Kitson & Partners, the developer of Babcock Ranch, a huge Southwest Florida sustainable city project, have bought a stalled high-end community in Naples, Fla., continuing their Florida land-acquisition strategy.
On Monday, Jan. 31, Kitson, a residential and commercial real estate investment and development company based in Palm Beach Gardens, Fla., closed on Tuscany Reserve, a 450-acre high-end golf course community in Naples. The community was originally developed by WCI Communities, which sold it to Bahrain-based Addax Bank in 2008, before WCI entered bankruptcy.
Kitson had been considering purchasing the development, which has 25 existing homeowners and nearly 80% of its infrastructure complete, back in 2008, said Tom Hoban, Kitson’s managing partner.
Sometime in the second quarter of last year, Addax Bank approached Kitson, asking if they were still interested in buying the development. They were, along with several other interested parties, Hoban said. The sale price was not released by Kitson and the records on the sale haven’t been put online yet, but Kitson said they bought the land for “considerably less” than Addax paid more than two years ago.
Syd Kitson said he sees the interest in the development as a positive sign. “We see the market turning and so do a lot of other people,” he said.
No homes were marketed while Addax had the project, but the project was kept in excellent shape, Kitson said.
“They really did a phenomenal job over the last two years of maintaining the quality of this development,” said Kitson. “It was a stalled project, versus a broken project. We’ve seen plenty of broken projects out there. Largely it’s a sea of broken projects.”
Kitson will be revisiting the entire plan for the development as well as product and price over the next few months in conjunction with area builders who are interested in purchasing lots. The property is entitled for 799 homes, but Kitson says the new plan will probably call for about 500, some attached as well as detached product.
The price points are far from worked out, but Hoban says there will still be products that will be priced a $1 million or more as well as more affordable high-end homes. Originally, WCI was marketing some homes that could sell for as much as $4 million.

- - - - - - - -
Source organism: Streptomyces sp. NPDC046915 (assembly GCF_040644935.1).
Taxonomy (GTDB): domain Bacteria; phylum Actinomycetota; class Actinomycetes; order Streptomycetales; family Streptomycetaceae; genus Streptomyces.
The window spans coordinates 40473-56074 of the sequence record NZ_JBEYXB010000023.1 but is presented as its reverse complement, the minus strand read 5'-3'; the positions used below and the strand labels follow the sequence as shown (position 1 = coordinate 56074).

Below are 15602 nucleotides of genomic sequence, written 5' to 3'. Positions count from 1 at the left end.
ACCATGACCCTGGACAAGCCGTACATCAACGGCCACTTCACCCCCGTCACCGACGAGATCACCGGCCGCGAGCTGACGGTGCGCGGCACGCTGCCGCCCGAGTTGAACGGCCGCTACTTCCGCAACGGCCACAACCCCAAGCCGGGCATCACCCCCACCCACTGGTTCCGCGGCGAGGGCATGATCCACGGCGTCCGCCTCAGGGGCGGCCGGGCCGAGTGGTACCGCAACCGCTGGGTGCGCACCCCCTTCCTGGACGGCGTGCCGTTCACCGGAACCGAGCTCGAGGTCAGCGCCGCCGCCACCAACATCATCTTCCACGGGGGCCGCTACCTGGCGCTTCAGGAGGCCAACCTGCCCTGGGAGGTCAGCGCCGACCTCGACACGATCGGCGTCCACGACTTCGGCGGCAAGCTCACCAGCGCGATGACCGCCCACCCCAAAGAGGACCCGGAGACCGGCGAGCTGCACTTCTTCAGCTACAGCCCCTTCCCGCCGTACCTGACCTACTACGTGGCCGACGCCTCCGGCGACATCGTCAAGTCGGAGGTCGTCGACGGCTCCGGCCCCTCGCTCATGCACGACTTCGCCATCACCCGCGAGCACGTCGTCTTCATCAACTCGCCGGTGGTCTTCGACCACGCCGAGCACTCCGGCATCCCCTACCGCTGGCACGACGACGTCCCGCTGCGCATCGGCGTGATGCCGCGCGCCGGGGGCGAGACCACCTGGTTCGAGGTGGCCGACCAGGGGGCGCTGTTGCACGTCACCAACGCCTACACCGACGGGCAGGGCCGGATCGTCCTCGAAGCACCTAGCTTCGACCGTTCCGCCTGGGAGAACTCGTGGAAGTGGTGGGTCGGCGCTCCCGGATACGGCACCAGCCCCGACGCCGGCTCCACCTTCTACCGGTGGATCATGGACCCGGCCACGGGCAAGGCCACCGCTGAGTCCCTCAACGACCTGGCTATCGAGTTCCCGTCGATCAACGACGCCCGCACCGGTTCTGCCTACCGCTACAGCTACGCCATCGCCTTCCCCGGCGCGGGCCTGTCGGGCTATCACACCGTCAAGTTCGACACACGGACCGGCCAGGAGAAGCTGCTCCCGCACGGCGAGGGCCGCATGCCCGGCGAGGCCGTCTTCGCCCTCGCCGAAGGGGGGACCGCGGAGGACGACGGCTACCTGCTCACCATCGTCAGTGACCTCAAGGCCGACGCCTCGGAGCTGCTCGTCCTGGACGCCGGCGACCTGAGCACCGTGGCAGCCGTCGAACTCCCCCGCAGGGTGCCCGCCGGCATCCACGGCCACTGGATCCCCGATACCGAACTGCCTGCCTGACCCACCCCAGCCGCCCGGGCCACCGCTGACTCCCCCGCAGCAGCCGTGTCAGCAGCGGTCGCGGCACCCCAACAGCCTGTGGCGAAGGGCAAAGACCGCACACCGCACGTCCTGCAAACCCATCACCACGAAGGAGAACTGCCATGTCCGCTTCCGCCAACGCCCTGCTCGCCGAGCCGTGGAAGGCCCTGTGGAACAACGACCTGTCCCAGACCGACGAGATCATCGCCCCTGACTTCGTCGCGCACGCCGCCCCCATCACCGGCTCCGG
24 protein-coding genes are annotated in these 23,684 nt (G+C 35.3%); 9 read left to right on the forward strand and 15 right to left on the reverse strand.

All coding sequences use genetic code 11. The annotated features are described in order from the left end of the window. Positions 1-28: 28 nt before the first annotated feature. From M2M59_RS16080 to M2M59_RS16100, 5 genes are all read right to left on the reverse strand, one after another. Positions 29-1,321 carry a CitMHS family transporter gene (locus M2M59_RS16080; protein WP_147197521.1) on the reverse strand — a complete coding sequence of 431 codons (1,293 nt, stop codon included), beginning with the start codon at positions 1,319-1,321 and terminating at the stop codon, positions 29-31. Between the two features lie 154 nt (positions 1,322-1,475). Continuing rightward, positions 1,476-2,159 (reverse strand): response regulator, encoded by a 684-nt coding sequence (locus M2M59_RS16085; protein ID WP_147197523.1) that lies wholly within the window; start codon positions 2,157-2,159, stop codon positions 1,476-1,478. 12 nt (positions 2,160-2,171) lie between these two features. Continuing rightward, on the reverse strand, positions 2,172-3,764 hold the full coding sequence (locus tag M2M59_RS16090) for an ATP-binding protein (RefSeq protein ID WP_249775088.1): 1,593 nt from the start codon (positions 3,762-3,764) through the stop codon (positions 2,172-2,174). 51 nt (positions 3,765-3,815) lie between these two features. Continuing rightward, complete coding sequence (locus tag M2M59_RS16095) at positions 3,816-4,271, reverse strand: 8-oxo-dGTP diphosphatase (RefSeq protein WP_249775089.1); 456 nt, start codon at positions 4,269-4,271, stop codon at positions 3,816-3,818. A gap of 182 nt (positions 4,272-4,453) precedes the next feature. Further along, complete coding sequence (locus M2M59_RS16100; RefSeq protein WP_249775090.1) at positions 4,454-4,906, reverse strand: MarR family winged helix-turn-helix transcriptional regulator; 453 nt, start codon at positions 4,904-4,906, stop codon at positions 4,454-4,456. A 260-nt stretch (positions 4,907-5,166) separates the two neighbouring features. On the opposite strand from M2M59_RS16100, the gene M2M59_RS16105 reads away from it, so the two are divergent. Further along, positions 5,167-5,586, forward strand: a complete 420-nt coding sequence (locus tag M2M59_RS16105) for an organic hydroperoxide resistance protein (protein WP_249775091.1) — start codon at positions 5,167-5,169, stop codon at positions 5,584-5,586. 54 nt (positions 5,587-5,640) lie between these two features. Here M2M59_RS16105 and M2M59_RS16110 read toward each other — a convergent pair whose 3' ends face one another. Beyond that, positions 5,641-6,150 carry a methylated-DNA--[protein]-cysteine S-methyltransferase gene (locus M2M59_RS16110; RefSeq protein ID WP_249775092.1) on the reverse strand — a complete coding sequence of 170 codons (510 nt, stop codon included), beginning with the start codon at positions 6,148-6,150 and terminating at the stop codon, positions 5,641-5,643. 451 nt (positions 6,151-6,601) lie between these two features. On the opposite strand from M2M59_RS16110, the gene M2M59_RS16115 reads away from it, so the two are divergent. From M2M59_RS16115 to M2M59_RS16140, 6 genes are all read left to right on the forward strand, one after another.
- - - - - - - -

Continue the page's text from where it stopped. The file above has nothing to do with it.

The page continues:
Kitson also said they plan to open up a dialog with the 25 homeowners who bought in the development at the peak.
Over the past couple years, Kitson has spent a lot of time analyzing the Naples market and has determined that its prices have been less impacted by the market downturn and that demand will be strong in the future, because land there is more limited than in its neighbor Collier County, home of Fort Myers.
“There is very little future supply,” said Kitson. “In the next few years, it will be among the only new home products available in the marketplace.”
Kitson said the Tuscany purchase is not likely to be its last. It’s working on a few others that should consummate in 2011, he said.
Last August Kitson & Partners bought a rare chunk of ready-to-develop property in the middle of Pinellas County, Florida, the state's most densely populated county. Kitson paid a bank $7.9 million for a 60-acre parcel across the street from the Bay Pines Veteran’s (VA) Medical Center there while another $1.5 million was due on a baloon note on the land, according to public records at the time.
In the meantime, Kitson continues working on the development of the 91,000-acre Babcock Ranch, which is planned to become a new city that uses sustainable clean energy.
Kitson said the project has all permits and approvals and final engineering is underway. He’s also recruiting industry and said he has had some interest from a number of large Fortune 500 companies as well as smaller companies that would bring jobs, an element critical to the success of the development.
This spring, Kitson and Florida Light and Power are asking the Florida Legislature for permission to start construction on a solar power plant that would cover 400 acres of the community and generate 75 megawatts of energy. The largest solar plant now in Florida produces 35 megawatts.
Just building the plant would create jobs as early as this summer if the Legislature gives its blessing.
Teresa Burney is a senior editor for Builder magazine.